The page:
Rileigh McDonald, Rhea Perlman, Ed Harris Photo
credit: Monique Carboni.
by Arney Rosenblat
Inspired by psychotherapist's
Richard O'Connor's book "Undoing Depression," Good for Otto
is a sprawling monologue-driven foray into a spectrum of psychological,
emotional, and social disorders plaguing "twenty-first century Americans
in the land of plenty." Set in the fictional Northwood Mental
Health Center near the Berkshire Mountains along the Mohegan River,
the action shifts, sometimes smoothly, sometime not, between the realistic
stories of the patients, their loved ones and their therapists and the often
tortured memories or thoughts that underlie these stories.
The narrator/guide to this
current Our Town is Dr. Robert Michaels, portrayed with
frustrated determination and sincerity by Ed Harris, who is a therapist
and chief administrator of the health center. His narrative weaves in and out
between his efforts to help his patients, his collaboration with fellow
therapist Evangeline Ryder, beautifully captured by Amy Madigan (Ed Harris'
wife), and the inner workings of Dr. Michaels' mind as he tries to come to
terms with the visitations of his dead mother's ghost. His mother, played with
resounding angst by Charlotte Hope, had suffered from chronic depression and
committed suicide when he was nine. He is also flanked by the administrative
assistant Denise, portrayed as professionally as possible by Lily Gladstone
in a part that needed to be better fleshed out.
Rabe, Ed Harris, Kate Buddeke
An odd, somewhat distracting, yet
not unpleasant, overlay to Robert's narrative is his belief in the healing
power of early 20th-century music. This leads to varied interludes throughout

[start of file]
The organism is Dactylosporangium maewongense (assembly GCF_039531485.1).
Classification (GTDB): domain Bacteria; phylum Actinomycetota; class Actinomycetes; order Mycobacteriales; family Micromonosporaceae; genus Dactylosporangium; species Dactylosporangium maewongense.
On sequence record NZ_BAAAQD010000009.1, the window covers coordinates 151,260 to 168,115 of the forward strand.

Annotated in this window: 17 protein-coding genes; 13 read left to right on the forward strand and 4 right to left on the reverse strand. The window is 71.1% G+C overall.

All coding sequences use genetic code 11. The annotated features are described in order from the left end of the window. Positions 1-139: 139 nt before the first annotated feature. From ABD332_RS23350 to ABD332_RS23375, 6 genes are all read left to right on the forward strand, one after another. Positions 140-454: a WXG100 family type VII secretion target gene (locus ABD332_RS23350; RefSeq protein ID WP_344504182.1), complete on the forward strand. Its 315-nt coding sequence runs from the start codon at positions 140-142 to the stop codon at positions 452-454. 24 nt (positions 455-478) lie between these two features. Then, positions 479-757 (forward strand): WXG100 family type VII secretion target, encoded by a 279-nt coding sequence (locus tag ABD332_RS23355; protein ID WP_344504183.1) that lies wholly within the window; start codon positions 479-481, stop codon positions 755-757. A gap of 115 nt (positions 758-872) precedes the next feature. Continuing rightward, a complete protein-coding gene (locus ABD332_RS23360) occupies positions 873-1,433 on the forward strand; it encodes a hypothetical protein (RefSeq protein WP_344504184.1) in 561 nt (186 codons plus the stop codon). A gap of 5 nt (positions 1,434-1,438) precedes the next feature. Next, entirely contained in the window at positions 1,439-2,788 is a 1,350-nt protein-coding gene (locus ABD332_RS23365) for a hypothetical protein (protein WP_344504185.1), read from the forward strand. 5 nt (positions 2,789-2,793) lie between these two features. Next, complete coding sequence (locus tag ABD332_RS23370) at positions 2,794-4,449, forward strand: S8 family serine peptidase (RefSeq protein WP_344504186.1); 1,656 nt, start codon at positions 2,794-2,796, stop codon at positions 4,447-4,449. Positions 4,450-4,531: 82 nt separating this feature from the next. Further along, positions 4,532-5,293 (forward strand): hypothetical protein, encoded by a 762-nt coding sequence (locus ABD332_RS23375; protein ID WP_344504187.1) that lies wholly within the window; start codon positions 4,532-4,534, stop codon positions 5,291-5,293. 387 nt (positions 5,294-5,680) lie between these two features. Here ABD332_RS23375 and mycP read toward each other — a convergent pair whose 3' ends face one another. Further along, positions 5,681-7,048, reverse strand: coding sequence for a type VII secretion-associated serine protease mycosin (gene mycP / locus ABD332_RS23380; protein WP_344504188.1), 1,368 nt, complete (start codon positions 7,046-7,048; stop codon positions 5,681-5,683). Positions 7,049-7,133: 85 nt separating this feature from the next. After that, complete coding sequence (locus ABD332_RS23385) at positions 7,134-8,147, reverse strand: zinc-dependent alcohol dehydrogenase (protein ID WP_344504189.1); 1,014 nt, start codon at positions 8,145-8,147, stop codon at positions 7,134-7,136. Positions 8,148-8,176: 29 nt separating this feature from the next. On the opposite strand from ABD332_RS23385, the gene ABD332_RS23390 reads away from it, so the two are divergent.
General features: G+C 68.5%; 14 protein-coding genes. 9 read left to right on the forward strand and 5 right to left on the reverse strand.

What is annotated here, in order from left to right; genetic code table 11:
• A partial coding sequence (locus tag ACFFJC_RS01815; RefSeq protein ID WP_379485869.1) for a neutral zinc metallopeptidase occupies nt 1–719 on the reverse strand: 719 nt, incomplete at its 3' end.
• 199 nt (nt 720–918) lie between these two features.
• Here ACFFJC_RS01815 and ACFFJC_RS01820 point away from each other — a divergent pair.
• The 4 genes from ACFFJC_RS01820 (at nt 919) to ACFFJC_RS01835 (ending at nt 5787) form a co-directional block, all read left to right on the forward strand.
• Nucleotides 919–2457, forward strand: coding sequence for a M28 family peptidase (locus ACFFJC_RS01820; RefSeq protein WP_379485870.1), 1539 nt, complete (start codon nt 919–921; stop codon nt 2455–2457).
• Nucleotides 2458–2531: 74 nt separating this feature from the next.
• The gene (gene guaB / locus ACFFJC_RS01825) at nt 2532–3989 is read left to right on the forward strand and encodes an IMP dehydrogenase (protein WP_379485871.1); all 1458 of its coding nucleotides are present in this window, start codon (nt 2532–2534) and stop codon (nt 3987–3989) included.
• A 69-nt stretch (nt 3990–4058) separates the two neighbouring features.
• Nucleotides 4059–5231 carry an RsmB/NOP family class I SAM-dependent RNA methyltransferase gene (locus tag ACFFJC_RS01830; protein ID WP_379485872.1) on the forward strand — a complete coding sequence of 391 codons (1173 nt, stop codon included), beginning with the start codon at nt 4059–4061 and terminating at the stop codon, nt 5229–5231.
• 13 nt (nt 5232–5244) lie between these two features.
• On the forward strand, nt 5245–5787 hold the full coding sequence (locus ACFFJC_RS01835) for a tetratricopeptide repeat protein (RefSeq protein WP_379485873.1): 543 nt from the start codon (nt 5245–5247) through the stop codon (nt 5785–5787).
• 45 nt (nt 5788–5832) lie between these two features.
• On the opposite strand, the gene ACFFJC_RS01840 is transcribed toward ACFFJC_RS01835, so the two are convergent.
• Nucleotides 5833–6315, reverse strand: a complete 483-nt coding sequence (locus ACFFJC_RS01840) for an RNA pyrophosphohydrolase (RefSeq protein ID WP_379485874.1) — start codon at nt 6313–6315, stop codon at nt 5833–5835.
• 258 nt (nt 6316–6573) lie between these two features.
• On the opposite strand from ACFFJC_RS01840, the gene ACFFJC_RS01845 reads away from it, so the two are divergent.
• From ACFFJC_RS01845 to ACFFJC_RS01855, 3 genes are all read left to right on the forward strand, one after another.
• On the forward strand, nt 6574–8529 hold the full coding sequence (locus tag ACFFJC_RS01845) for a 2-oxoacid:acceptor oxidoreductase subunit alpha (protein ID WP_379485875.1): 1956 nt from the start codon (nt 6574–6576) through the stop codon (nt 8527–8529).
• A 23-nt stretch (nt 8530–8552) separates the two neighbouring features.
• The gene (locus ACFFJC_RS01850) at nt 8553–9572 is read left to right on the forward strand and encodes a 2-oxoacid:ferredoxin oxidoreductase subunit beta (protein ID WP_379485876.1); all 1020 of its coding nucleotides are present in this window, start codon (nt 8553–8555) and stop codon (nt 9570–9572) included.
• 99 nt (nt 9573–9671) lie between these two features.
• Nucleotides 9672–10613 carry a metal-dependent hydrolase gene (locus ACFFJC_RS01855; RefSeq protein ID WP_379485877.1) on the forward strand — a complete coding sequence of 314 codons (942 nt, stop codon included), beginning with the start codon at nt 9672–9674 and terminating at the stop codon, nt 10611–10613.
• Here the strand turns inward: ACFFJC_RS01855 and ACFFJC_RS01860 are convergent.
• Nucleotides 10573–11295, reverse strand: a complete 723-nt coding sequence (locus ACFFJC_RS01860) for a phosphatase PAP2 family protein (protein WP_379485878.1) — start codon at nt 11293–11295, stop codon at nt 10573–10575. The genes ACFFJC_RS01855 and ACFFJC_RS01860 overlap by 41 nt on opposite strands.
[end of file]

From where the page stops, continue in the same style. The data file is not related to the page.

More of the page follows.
the evening of group sing-alongs of pieces such as "Let Me Call You
Sweetheart," "Carolina in the Morning,” and "On Moonlight
Harris leads a top-notch ensemble
of thirteen other actors who help to unfold Raba’s play. The bevies of patients
with stories to share include Timothy, an endearing Mark-Linn Baker, who is a
middle-aged man on the autism spectrum. He has come to Dr. Ryder for help
with his social interaction challenges. His best friend is Otto, a
hamster who is sick and needs surgery.
Then you've got Frannie, an
abused fragile 12-year old now in foster care who cuts herself in response to
the "big storms inside" her head. Rileigh McDonald's heart wrenching
performance assists in substantiating Robert's quest to provide her with
appropriate care that will keep her from falling into a bureaucratic mental
health system black hole as he rails against Frannie's insurance case manager
Marcie, played with perfect corporate coldness by Nancy Giles. Robert
also attempts to provide comfort and support to Frannie's foster mother Nora,
portrayed with touching frankness by Rhea Perlman, who becomes increasingly
traumatized as she realizes her inability to cope with or aid her loving charge
F. Murray Abraham
Another patient we meet along the
way is Barnard, enlivened by F. Murray Abraham's finely nuanced performance, a